Garland Leaders Approve New School Zone

UPDATED | March 7, 2017 9:35 PM

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GARLAND (CBSDFW.COM) – The Garland City Council approved a new school zone outside of Garland High School Tuesday night.

This was a direct response to a request from parents at the campus after instances of kids being hit by fast drivers along the busy South Garland Avenue.

The street runs directly in front of the high school, with no school zone. The current speed limit is 35 mph, but city leaders are proposing a 20 mph speed limit along this road during appropriate hours. That change will be up for a vote at the city council meeting on Tuesday night.

ghszone Garland Leaders Approve New School Zone

(credit: CBSDFW.COM)

There is currently no school zone along this roadway because most kids do not arrive at campus from this direction.

Garland’s mayor expects the recommendation to pass without any question. “When the school zone says 20 mph, people need to be doing exactly 20 mph or less,” said Mayor Douglas Athas. “People just don’t realize that hitting someone with a car at 25 mph or greater is almost guaranteed serious injury or death.”

In the last two months, two students from Garland High School have been hit by drivers. In both instances, the students were in the crosswalk on their way to school in the morning. And, in one of the cases, the student hit a button at the crosswalk for a set of lights to start flashing.

garlandhigh Garland Leaders Approve New School Zone

(credit: CBSDFW.COM)

When a pedestrian is in the crosswalk, vehicles must yield. But that has not been enough to keep kids safe. Athas believes that too many drivers are distracted behind the wheel, and being dangerous. “People need to be a lot more cautious around schools than what they’re being,” he said.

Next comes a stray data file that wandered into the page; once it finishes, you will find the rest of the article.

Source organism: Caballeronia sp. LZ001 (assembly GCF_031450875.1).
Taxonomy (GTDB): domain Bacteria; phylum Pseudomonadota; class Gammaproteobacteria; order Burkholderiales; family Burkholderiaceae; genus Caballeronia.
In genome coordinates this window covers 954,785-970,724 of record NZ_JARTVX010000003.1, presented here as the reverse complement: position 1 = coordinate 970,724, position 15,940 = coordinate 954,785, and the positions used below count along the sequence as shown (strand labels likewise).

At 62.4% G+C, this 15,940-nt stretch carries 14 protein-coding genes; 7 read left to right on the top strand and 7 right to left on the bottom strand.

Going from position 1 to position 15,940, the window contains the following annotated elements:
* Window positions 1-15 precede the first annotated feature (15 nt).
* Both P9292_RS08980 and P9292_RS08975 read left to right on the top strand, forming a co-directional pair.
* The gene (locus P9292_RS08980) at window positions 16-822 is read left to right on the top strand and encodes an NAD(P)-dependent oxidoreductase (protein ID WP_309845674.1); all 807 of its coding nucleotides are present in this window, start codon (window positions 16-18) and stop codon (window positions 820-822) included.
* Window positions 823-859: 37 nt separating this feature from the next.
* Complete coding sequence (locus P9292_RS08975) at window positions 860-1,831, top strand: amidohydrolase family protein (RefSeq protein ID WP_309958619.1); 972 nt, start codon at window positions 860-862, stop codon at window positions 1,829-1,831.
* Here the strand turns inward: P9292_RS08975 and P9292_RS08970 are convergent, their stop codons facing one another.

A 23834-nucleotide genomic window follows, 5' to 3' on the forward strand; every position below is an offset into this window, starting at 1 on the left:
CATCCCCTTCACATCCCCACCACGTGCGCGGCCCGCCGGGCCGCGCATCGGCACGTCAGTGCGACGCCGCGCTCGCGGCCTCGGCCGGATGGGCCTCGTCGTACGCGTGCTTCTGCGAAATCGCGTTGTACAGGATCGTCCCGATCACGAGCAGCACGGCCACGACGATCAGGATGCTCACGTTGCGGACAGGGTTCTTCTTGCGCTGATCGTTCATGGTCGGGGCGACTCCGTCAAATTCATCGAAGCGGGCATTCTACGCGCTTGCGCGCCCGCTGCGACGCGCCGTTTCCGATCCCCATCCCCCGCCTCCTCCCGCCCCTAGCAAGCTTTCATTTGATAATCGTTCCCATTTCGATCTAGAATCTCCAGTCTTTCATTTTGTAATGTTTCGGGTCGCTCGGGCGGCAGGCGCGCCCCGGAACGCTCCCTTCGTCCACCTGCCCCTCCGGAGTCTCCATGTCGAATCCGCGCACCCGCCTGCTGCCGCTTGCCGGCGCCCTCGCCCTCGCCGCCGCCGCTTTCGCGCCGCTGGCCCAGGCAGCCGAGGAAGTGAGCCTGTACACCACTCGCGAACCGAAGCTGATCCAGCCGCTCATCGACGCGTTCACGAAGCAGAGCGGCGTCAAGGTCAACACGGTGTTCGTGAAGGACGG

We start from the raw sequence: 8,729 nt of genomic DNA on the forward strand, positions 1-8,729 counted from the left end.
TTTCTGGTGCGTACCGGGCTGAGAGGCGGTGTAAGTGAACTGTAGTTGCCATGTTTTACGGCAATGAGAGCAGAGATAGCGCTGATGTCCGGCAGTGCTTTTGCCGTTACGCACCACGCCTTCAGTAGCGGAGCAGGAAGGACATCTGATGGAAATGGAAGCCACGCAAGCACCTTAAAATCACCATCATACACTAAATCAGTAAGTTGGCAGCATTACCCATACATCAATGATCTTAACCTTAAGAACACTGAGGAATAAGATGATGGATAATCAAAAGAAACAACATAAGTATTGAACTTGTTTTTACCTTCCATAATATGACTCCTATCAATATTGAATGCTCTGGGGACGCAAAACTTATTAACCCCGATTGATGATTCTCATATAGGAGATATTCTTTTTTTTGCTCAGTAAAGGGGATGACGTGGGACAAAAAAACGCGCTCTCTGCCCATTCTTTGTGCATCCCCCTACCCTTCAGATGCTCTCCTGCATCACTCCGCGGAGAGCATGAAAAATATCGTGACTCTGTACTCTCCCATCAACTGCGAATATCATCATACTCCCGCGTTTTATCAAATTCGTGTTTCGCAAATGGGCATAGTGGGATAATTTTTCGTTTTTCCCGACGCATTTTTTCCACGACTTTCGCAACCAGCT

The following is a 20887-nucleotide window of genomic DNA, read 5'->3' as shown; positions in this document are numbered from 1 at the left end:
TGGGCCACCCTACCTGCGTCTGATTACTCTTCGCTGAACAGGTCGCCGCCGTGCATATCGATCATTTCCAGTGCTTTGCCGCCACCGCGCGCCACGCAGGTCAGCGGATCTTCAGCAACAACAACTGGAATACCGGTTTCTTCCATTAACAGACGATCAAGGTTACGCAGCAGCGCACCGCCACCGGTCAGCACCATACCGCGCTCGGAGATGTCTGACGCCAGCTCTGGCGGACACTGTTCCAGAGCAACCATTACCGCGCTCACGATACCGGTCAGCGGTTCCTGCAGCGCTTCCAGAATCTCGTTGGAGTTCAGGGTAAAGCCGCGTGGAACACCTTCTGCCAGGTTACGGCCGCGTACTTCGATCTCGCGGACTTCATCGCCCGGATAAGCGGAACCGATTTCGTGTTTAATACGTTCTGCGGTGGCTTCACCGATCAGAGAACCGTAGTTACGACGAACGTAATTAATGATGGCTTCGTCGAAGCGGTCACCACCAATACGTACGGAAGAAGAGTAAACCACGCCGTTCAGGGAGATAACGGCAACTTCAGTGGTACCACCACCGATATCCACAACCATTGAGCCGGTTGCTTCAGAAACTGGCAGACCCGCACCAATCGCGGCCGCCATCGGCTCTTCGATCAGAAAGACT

“I get it too, because they’re rushing to work, but it’s just, sometimes, they don’t care,” said student Marcos DeJesus.

A pickup truck hit 18-year-old Natalia Estrada back in January and threw her several yards. She broke six bones and endured multiple surgeries. The driver of that vehicle fled from the scene. Then, just last month, another student was struck along the same road. After the second incident, the school held an assembly to reinforce to kids the need to be careful while crossing the street.

“It’s not just around schools,” Athas said. “We’re seeing an uptick in accidents. It’s not just Garland. Cities all over the United States are seeing an uptick in accidents. And most of it, I presume, it’s because of distracted driving.” Along with a penalty for speeding, a new school zone in Garland would also create a penalty for using a cell phone.

“I really think it’s just a matter of people paying better attention, honestly,” added mother Gloria Gray. She and parents Emily Coker and Aubrey Blankenship welcome the proposal for a school zone, but are not sure that it will solve the problem. Nearby streets are also under a school zone, and two other crashes occurred in those areas earlier this year. According to police, those were the fault of teenage pedestrians, not drivers.

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